Sheila: Our show deals with a lot of very sensitive subject matter, and so as writers, I think balancing those themes within both Maddie and Cleo’s storylines was definitely one of our biggest challenges. It felt very natural in the writing to have their stories mirror each other, but it was tricky finding the equilibrium. I also got the incredible opportunity to write and produce on location in Baltimore for the majority of the shoot. Though I’d gotten to produce my individual episodes of different shows I’d worked on in this past, this was my first time being on set as a producer for the long haul. It was fun, but definitely a big learning curve for me in terms of dealing with the day-to-day challenges as both a writer and producer of the show!


AFI: From your experience so far, what do you think are key elements that make for the best writers’ room environment where everyone feels included and empowered?


Sheila: I’ve been very lucky in that I have yet to have the “writers’ room from hell” experience. So far, every room that I’ve gotten the opportunity to work in has been full of lovely people who are passionate about the story we’re all trying to tell together. From my perspective as a writer, I think all of those good vibes come primarily from the showrunner. If the showrunner treats everyone with respect – including and especially the assistants – and encourages the room to pitch and make mistakes and learn from each other, then I think that gentle energy will permeate the room and create a positive workspace.


AFI: In 2019, you created The Black Book to amplify Black writers in the WGA. What was the catalyst that caused you to create this resource in the first place?


Sheila: 2019 was a really interesting time in the WGA because that year we enacted an agency action. All of the writers essentially mass-fired their agents to force them to become better fiduciaries and to end the practice of packaging. Ultimately, this turned out to be a very good thing for writers overall, but at the time there was a lot of apprehension, especially among minority writers. Everyone was afraid that in an industry where it’s already extremely difficult to find jobs as a black writer – and when many black writers and projects were finally breaking through and seeing some success – having those writers fire their agents at crucial points in their careers would slow progress – and it could also create another excuse for studios not to hire us on projects. Hearing “we don’t know where to find black writers” from studio execs was a fear many of us had.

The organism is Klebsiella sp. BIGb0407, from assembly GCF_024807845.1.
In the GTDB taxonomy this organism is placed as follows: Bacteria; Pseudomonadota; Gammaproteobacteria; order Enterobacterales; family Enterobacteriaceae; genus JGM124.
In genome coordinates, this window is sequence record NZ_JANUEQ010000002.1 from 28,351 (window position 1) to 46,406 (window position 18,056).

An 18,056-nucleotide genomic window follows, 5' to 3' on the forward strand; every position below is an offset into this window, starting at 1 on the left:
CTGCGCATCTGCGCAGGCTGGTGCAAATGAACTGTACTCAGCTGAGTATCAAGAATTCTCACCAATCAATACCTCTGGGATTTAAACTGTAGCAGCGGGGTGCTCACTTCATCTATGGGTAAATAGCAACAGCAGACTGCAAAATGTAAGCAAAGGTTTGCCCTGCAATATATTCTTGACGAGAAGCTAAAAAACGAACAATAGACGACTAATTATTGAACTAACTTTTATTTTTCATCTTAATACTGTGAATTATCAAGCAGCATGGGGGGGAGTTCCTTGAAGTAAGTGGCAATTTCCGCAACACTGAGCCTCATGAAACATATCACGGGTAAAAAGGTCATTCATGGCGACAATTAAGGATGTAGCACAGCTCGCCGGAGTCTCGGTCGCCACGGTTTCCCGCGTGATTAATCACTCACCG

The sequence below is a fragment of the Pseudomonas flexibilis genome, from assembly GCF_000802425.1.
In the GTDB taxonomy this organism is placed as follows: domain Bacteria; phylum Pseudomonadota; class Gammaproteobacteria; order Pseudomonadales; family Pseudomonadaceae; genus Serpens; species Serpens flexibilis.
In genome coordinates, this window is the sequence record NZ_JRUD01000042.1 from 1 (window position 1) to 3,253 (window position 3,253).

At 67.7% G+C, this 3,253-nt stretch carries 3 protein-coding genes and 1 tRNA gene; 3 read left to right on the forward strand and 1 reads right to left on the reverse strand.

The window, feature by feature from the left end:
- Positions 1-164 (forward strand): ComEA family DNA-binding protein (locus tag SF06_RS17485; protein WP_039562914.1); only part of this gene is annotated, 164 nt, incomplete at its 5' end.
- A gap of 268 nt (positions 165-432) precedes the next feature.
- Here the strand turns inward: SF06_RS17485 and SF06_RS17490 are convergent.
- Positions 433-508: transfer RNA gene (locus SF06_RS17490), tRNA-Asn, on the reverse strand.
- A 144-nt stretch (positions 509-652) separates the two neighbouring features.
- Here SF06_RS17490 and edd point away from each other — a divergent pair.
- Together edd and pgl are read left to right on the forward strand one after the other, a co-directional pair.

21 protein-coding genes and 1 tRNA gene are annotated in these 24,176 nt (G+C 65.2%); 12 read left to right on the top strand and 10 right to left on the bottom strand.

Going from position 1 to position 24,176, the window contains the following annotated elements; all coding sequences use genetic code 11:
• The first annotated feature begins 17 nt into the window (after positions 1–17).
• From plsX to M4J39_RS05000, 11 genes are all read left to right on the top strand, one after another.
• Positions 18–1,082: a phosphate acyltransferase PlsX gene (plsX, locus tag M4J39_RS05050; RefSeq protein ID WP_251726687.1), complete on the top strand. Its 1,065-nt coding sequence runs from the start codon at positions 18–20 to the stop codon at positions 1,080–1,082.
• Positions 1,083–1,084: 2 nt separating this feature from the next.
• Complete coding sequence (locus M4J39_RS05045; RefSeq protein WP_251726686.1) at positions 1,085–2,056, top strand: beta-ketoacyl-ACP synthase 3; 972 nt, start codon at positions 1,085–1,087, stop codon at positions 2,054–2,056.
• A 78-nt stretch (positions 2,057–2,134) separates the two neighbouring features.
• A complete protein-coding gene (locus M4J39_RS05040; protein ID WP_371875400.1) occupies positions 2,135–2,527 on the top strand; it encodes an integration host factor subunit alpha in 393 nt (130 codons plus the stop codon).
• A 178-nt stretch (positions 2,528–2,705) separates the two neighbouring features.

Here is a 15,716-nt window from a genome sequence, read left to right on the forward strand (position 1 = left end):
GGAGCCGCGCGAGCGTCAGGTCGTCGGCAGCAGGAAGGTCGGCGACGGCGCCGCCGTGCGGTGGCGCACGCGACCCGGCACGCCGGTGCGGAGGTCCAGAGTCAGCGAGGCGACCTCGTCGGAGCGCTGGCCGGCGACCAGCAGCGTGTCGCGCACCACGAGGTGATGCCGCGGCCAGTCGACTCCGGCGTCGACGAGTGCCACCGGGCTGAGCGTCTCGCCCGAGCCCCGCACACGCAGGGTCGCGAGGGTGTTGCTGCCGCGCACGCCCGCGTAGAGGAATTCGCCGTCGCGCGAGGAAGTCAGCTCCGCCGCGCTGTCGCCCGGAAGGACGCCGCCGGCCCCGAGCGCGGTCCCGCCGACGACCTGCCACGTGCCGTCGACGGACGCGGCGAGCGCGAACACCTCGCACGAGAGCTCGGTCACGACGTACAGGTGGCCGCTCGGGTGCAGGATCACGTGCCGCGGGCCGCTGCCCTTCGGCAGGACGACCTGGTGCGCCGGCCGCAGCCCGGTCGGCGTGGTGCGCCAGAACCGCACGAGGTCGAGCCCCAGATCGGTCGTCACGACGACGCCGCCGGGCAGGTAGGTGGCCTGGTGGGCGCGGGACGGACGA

In the midst of all of this, I had just joined the guild in the fall of 2018 and signed with my agents about two months before this action commenced. I was immediately affected as a young black writer who was just getting my foot in the door. At the time, the WGA’s Committee of Black Writers was helmed by Michelle Amor, who was one of my former professors from my first year at AFI. I was in committee meetings and absorbing all the apprehension, and I had the idea to make a list of black WGA writers to send around town, to make it easier for studio execs to find us for projects in the absence of our agents. I brought this idea to Michelle and the other committee leaders, and together, we made the first iteration of The Black Book. It’s one project I’m so proud and honored to have gotten a chance to work on, and I’m so thankful that it helped me and other writers find work during a super difficult time in the industry.


AFI: Since graduating, you have also come back to AFI to serve as a AFI Writer’s Room Ready mentor. Can you talk about that experience and any advice you have for emerging writers?


Sheila: It was a huge honor for me to get to be a Writers Room Ready mentee when I graduated in 2017 – and it was even more lovely to get to come back as a mentor for the incredible Haley Bartels [AFI Class of 2019]! I feel so lucky to have gotten to be on both sides of the program, and I think the one thing that has stuck with me throughout this whole experience is the realization that nobody really knows anything! There are no real rules in this industry. And honestly as an artist, that’s so incredibly freeing. Nobody knows anything – and that means anyone can be successful. To emerging writers, I would say, write with reckless abandon. Stay true to yourself. Tell the stories that you want to tell. The ones that burn inside you. Never lose sight of the original dream that led you down this path. I know it probably sounds corny, but I truly believe that if you can hold on to that nugget of love that you have for this art form, that love will be the thing that helps you navigate the ups and downs and uncertainties of this industry.